Handlebars is a popular templating engine for JavaScript and in this post we’ll have a look at how to write a custom helper. On top of that, we’ll also look at pre-compiling a part of the template and returning the compiled HTML from the helper.

We’ll be using a simple express app with some handlebars views for the setup and we’ll just quickly walk through using handlebars with Express.

Setting up Express with Handlebars

To install the necessary dependencies for this tutorial, just hit:

npm install --save express handlebars express-handlebars handlebars-intl

Let’s create the files and directories necessary for our simple express server and the handlebars templates:

touch app.js
mkdir views
mkdir views/layouts
touch views/layouts/main.handlebars
touch views/home.handlebars

Note that the file extension can be set by you, so let’s have a look at our app.js file:

const express = require('express');
const exphbs = require('express-handlebars');
const Handlebars = require('handlebars');
const HandlebarsIntl = require('handlebars-intl');

var app = express();

var hbs = exphbs.create({extname: '.handlebars'});
app.engine(hbs.extname, hbs.engine);
app.set('view engine', hbs.extname);

// Helpers will go here

app.get('/', function (req, res) {
  var data = {
    myWord: 'Wombat',
    reallyImportantNumber: 65356
  };
  res.render('home', data);
});

app.listen(3000);

Let’s to through what that file does:

  1. It includes handlebars-intl, an i18n library and part of format.js.
  2. It sets the extname to .handlebars (you could also use .hbs here)
  3. It renders a view when the / route is accessed, with some data attached.

The view files are the following:

views/layout/main.handlebars

<!DOCTYPE html>
<html>
<head>
    <meta charset="utf-8">
    <title>Example App</title>
</head>
<body>

    {{{body}}}

</body>
</html>

views/home.handlebars

<h1>Example App: Home</h1>

Writing a Custom Handlebars Helper

Writing your own Handlebars helper function isn’t a very difficult thing. You just need to look up how the helpers for the engine/implementation you’re using are defined, since that’s a detail that’s very much up to the author of the library you’re using.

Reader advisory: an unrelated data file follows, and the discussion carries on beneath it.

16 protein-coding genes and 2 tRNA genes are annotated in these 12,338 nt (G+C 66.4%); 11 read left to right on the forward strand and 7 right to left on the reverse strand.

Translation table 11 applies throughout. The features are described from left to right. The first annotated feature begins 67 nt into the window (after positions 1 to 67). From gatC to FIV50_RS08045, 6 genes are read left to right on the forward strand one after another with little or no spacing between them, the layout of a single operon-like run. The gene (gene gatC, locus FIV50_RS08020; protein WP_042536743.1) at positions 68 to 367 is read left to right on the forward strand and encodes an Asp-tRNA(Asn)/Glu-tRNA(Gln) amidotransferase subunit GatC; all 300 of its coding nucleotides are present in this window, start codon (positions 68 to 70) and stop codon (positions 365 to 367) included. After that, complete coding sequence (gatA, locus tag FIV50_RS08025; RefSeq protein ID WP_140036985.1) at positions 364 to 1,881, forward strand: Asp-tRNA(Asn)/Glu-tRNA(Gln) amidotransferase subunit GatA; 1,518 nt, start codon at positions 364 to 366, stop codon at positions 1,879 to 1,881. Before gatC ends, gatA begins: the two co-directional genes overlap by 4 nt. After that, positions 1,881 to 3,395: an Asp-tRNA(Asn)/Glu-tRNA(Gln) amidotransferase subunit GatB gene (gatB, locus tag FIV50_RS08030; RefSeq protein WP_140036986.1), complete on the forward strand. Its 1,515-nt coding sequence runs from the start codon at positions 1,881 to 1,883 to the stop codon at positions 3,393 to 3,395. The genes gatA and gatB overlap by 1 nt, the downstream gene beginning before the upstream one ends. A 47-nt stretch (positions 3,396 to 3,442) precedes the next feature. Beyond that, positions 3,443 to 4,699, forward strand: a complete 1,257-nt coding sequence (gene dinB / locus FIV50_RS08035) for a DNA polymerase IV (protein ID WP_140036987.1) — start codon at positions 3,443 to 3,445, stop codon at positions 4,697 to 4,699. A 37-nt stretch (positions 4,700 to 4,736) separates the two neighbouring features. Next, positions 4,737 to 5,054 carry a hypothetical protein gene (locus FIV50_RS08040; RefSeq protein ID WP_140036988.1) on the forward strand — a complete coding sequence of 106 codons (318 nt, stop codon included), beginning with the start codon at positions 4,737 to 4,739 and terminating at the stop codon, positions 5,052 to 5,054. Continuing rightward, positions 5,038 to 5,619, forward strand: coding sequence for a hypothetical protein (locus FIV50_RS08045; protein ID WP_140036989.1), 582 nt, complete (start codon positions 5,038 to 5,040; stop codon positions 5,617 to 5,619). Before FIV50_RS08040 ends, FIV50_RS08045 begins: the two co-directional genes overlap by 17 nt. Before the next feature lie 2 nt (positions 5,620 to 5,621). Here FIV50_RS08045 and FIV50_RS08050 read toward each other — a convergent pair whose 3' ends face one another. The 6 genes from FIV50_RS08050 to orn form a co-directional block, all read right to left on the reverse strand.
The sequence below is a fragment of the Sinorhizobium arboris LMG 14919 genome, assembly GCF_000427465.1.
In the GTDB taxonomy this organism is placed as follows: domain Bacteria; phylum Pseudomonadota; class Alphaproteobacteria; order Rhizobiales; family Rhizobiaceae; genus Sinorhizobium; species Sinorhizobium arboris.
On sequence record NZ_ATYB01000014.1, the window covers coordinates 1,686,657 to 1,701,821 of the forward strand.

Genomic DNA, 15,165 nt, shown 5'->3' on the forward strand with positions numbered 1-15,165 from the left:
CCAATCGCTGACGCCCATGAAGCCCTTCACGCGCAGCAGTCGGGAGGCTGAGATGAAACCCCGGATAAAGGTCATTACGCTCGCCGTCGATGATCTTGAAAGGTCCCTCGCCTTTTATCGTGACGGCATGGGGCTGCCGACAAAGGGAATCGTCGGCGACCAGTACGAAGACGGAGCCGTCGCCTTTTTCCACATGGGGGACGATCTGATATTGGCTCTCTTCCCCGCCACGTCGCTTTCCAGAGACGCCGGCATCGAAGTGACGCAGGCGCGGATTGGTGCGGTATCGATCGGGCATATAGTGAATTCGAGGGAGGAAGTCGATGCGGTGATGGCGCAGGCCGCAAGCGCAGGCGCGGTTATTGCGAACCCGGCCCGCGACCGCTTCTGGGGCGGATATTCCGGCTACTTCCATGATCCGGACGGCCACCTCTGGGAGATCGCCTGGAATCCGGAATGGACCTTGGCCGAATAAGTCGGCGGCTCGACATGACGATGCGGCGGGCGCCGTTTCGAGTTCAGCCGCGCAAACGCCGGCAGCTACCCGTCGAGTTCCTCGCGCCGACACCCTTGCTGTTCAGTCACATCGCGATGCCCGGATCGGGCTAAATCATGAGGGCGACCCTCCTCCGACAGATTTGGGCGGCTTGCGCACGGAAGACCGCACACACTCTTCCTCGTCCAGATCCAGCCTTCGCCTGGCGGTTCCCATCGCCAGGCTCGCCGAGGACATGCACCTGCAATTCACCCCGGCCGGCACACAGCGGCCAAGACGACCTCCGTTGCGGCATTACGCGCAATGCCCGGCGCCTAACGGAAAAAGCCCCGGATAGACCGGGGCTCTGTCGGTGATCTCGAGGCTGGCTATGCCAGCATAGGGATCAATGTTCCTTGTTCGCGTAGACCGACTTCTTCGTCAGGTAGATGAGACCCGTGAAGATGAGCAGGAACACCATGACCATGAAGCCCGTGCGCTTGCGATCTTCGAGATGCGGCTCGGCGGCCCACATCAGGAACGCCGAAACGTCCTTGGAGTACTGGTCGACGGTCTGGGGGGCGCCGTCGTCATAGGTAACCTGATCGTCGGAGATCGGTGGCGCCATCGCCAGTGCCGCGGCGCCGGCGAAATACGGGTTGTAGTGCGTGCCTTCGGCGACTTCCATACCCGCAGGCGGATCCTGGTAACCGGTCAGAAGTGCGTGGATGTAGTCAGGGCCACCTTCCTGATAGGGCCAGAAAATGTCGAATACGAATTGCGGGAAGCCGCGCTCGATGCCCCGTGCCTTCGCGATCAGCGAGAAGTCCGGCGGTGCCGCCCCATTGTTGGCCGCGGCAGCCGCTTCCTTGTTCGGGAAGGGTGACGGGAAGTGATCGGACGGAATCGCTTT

For example the handlebars package on NPM supports the simple syntax:

somewhere in app.js:

Handlebars.registerHelper('reverseWord', function(value){
  var reversedWord = value.split("").reverse().join("");
  return reveredWord;
});

and afterwards the custom function is available in your views like this:

file: home.handlebars

<p>We need to reverse the word "palindrome": {{reverseWord "palindrome"}}.</p>

and when you run node app.js and access localhost:3000 it should print:

We need to reverse the word "palindrome": emordnilap.

Obviously that also works with the data passed to the view with your data object:

<p>We need to reverse the word "{{myWord}}": {{reverseWord myWord}}.</p>

Chaining Handlebars Helpers

If you purely want to chain helpers, you might want to have a look at the artilces I have listed below, if you want to just use an existing helper, for example from handlebars-intl in your own helper, skip to the next headline.

Return HTML from Handlebars helper

So originally the use case I was approached about was the following. There were some conditionals and nested objects, but in the end it boiled down to having a custom helper that took care of that (based on a country selection) and then should also make use of the formatNumber helper:

Handlebars.registerHelper('customNumberFormat', function(value){

  var context = {
      value: value
  };

  var intlData = {
      locales: ['en-US'],
  };

  // use the formatNumber helper from handlebars-intl
  var template = Handlebars.compile('{{formatNumber value}} is the final result!');

  var compiled = template(context, {
    data: {intl: intlData}
  });

  return compiled
});

Note that you don’t always need to pass in intlData, it’s only when you’re formatting something in a certain way or you want to format something as it is a custom for a user in a country that’s using your app.

Also before you use Handlebars.compile, you can conditionally set the string based on your requirements. Maybe you want to have a winner, loser or other graduations that are depending on your context.

Now we can use that helper in our home.handlebars like this:

<p>Let's do custom number stuff: <strong>{{customNumberFormat reallyImportantNumber}}</strong></p>

You can also include calculations (like VAT) or shopping cart like thing and still pretty-print the number.

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